• You can paint your metal roof any color or choose from the variety of options available


  • You might experience excessive noise during heavy rain or hail, but it can be mitigated with the proper amount of roof insulation
  • Material and installation costs are higher than asphalt shingles

Asphalt Shingles

Asphalt shingles are one of the most popular roofing materials for homes across the country, but they can be the perfect fit for your pole barn as well.


  • If affordability is key, asphalt shingles are readily available and kind to your wallet
  • Installation and repairs are quicker than with other roofing materials
  • Choose your favorite color and pattern from the plethora of options


  • The average lifespan of asphalt shingles is about 25 to 30 years, with proper maintenance and occasional repairs
  • In areas prone to strong winds, you need to use a special roofing underlayment with strong adhesion so the shingles stay firmly in place. If the shingles come off during a storm, the underlayment can protect the roof deck, and house from extensive damage

Wooden Shingles or Shakes

Who doesn’t like the lovely charm of natural cedarwood? A wood shake roof is perfect for people who want a natural rustic vibe.


  • First, wood shake roofs look very beautiful on farmland and on traditional barn roofs
  • Wood offers excellent insulation properties, keeping your barn cozy
  • With proper maintenance, wooden roofs can last for a long time, approximately 30 to 50 years


  • Wood is vulnerable to rot, algae, and insects, so make sure you choose high-quality, treated wood
  • Wood shake roofs may need more maintenance compared to other materials

Synthetic Roofing

Composite, otherwise known as synthetic roofing shingles, are made of fiberglass, rubber, and plastic-reinforced materials. Options like F-Wave™ Revia® shingles were developed to create beautiful synthetic shingles that look like real wood shakes and slate tiles.


  • Synthetic roofing can mimic the look of other roofing materials, like wood shakes or slate
  • Synthetic or composite shingles are durable and excellent at resisting fire and insects
  • With composite shingles, you can enjoy the look of natural roofing materials without breaking the bank


  • Options with more than 80% natural appeal are only available in the high-end range
  • Some low-end options may be less durable in snow and freezing weather

Before you get started on your roofing project, let me share some tips on selecting the right roof type for your pole barn.

Factors to Consider When Choosing a Pole Barn Roof

There are several things to keep in mind, including local weather patterns and what you want to store in your barn.

  • Climate and Weather Conditions: Select a roofing material and design that can withstand the weather in your region, be it wind, rain, snow, hail, or extreme temperatures.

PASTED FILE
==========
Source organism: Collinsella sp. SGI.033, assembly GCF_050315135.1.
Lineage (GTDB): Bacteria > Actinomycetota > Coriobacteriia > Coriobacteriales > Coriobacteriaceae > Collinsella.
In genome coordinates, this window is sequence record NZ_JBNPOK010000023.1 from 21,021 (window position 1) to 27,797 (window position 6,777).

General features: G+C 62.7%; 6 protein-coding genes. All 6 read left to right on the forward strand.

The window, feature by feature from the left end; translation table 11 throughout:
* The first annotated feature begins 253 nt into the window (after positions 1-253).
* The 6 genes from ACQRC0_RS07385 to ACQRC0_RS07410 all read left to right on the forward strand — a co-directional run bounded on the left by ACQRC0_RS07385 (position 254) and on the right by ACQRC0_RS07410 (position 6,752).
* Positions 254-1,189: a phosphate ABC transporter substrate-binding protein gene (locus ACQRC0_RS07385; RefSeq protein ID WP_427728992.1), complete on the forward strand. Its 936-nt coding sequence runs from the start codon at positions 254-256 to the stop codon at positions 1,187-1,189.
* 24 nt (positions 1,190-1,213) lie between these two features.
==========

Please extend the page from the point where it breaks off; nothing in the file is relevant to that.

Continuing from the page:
• Building Purpose: What will you use the barn for? Different roof types suit different purposes, such as storage, housing livestock, or serving as a workshop. For example, a gable roof is good for storage, whereas a gambrel or monitor roof is ideal for sheltering livestock.
  • Budget: Be mindful of your budget when choosing your roof type and material. Corrugated panels made of galvanized steel, Class 4 asphalt shingles, and wood shakes are affordable as well as sturdy.
  • Aesthetics: Don’t forget visual appeal! Your barn should look good and complement your property. So think about the color, panel design, and ornamental details you want on your roof.
  • Roof Pitch and Plane: Consider the roof pitch and plane length, as this affects the overall appearance and drainage. Steep roofs are better at shedding snow and water, and extended roof planes can accommodate more stuff outside the barn, with sharp, long planes looking more appealing.
  • Longevity and Maintenance: Consider the maintenance requirements and expected lifespan of each roof type and material. A shed roof with metal panels will need very little maintenance compared to a gable roof with asphalt shingles.

Now that you are familiar with popular pole barn roof types and materials, the first step to getting started is to discuss your thoughts with a roofing expert. A professional will guide you through every aspect of your roofing project, which is key to eliminating wrong decisions, costly mistakes, accidents, and delays.

If you want to install a pole barn roof that will provide protection for years to come, we’re here to help you.

Are You Ready to Install Your Pole Barn Roof? We’re Offering Free Consultations in Plymouth, MN!

At Excel Renovation, we specialize in installing shingle and metal roofs on homes, barns, and sheds. Our team of experts is always ready to help property owners in our community. If you want to install a pole barn roof in Plymouth, MN, our team will be happy to guide you with a free consultation. Whether it’s for agricultural, commercial, or personal use, we’ll recommend the best type of roof design and material for your pole barn roofing project!